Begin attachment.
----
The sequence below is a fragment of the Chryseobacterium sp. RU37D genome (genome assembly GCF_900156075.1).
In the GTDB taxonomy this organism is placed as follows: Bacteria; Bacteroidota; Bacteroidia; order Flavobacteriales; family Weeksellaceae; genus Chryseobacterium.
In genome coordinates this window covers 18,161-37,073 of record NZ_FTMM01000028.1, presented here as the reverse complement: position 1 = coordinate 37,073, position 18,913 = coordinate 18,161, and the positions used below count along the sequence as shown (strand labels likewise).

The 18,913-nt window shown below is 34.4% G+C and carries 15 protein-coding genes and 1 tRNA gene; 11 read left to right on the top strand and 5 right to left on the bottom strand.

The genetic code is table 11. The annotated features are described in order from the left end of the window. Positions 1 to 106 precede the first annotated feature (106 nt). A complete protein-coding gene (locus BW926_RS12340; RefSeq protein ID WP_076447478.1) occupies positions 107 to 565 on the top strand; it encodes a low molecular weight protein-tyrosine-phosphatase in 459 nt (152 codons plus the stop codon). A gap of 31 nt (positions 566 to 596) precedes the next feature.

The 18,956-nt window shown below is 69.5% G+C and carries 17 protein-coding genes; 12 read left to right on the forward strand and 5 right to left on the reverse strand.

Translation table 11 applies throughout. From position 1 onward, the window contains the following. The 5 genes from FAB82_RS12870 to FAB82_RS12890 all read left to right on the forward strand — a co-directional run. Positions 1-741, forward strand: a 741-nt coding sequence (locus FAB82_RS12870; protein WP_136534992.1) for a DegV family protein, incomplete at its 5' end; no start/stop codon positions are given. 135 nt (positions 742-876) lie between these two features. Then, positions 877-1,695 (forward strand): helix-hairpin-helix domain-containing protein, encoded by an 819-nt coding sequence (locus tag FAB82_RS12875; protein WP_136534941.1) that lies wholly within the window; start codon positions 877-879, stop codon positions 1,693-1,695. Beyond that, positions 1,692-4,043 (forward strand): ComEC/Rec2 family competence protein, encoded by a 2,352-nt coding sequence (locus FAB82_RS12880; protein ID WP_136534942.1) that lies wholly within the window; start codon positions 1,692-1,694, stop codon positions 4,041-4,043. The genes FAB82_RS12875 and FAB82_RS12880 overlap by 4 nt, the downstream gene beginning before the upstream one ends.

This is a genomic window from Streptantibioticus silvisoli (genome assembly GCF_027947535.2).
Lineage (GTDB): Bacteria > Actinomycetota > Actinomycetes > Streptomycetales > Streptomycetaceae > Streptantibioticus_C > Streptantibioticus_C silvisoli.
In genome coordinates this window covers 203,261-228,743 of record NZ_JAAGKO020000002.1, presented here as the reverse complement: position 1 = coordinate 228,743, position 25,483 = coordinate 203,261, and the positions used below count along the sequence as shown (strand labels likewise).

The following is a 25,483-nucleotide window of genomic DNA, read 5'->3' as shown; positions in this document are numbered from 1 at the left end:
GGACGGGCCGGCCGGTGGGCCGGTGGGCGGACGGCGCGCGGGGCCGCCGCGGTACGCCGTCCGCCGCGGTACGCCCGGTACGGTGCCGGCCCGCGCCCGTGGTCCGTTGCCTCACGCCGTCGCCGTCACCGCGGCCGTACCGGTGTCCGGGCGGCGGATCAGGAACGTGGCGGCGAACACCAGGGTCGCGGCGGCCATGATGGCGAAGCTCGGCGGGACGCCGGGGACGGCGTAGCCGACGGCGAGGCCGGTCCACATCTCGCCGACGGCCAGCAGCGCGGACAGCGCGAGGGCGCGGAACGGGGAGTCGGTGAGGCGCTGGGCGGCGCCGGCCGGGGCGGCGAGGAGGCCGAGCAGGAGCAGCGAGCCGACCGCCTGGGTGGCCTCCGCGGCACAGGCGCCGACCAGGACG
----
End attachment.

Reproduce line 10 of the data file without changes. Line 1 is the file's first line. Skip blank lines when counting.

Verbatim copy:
In genome coordinates this window covers 203,261-228,743 of record NZ_JAAGKO020000002.1, presented here as the reverse complement: position 1 = coordinate 228,743, position 25,483 = coordinate 203,261, and the positions used below count along the sequence as shown (strand labels likewise).